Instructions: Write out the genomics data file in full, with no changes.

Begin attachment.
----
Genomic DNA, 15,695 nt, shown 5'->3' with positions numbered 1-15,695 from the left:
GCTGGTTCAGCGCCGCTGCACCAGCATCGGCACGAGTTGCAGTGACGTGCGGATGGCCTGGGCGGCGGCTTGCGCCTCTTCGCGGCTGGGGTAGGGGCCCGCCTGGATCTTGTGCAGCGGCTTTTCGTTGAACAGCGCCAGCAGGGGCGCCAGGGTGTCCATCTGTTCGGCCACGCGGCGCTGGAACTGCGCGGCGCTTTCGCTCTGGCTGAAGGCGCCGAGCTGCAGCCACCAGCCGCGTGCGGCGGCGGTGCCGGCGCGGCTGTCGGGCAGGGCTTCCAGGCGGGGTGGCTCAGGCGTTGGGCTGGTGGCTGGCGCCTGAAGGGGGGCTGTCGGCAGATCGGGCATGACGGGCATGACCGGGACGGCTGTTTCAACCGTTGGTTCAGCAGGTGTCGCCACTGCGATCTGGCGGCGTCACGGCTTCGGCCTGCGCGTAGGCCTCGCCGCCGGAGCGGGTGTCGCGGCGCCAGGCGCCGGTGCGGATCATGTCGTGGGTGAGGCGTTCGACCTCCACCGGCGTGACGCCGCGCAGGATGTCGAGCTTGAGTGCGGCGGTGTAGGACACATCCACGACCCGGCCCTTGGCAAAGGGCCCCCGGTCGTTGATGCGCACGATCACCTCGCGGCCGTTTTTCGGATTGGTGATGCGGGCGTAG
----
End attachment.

Genomic DNA, 15,695 nt, shown 5'->3' with positions numbered 1-15,695 from the left:
GCTGGTTCAGCGCCGCTGCACCAGCATCGGCACGAGTTGCAGTGACGTGCGGATGGCCTGGGCGGCGGCTTGCGCCTCTTCGCGGCTGGGGTAGGGGCCCGCCTGGATCTTGTGCAGCGGCTTTTCGTTGAACAGCGCCAGCAGGGGCGCCAGGGTGTCCATCTGTTCGGCCACGCGGCGCTGGAACTGCGCGGCGCTTTCGCTCTGGCTGAAGGCGCCGAGCTGCAGCCACCAGCCGCGTGCGGCGGCGGTGCCGGCGCGGCTGTCGGGCAGGGCTTCCAGGCGGGGTGGCTCAGGCGTTGGGCTGGTGGCTGGCGCCTGAAGGGGGGCTGTCGGCAGATCGGGCATGACGGGCATGACCGGGACGGCTGTTTCAACCGTTGGTTCAGCAGGTGTCGCCACTGCGATCTGGCGGCGTCACGGCTTCGGCCTGCGCGTAGGCCTCGCCGCCGGAGCGGGTGTCGCGGCGCCAGGCGCCGGTGCGGATCATGTCGTGGGTGAGGCGTTCGACCTCCACCGGCGTGACGCCGCGCAGGATGTCGAGCTTGAGTGCGGCGGTGTAGGACACATCCACGACCCGGCCCTTGGCAAAGGGCCCCCGGTCGTTGATGCGCACGATCACCTCGCGGCCGTTTTTCGGATTGGTGATGCGGGCGTAG